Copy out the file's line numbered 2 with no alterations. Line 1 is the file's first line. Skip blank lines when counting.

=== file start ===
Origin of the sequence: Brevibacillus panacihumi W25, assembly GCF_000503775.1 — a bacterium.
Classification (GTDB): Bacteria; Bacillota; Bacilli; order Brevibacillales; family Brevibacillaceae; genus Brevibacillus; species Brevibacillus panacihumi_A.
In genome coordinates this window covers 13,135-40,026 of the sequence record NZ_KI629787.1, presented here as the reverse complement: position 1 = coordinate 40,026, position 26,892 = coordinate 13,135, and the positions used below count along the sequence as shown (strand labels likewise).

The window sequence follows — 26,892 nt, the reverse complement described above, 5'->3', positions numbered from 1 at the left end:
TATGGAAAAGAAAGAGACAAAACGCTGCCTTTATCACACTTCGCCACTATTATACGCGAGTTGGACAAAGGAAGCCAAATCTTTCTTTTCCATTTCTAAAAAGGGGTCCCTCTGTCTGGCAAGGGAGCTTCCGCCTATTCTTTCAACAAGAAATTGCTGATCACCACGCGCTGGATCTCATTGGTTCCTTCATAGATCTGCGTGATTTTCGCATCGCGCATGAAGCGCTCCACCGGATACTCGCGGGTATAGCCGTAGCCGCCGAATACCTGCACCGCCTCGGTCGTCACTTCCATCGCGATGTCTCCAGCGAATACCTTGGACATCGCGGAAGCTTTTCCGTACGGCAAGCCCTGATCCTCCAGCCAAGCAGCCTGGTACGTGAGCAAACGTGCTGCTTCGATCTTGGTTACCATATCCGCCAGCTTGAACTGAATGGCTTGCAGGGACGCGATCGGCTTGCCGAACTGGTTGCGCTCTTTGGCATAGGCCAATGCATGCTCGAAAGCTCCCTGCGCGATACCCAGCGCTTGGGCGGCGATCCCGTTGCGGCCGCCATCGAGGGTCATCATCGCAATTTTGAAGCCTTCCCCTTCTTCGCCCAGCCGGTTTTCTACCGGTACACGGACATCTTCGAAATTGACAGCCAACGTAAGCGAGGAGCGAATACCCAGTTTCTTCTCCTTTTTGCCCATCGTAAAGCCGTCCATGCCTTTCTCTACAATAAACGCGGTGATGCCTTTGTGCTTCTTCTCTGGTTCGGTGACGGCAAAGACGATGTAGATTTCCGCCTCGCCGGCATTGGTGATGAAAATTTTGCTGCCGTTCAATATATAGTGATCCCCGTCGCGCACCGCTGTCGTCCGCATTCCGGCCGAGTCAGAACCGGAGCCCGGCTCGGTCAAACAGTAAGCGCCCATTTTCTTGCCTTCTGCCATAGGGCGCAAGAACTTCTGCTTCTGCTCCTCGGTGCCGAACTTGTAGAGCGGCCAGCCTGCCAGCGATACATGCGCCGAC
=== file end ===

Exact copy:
Classification (GTDB): Bacteria; Bacillota; Bacilli; order Brevibacillales; family Brevibacillaceae; genus Brevibacillus; species Brevibacillus panacihumi_A.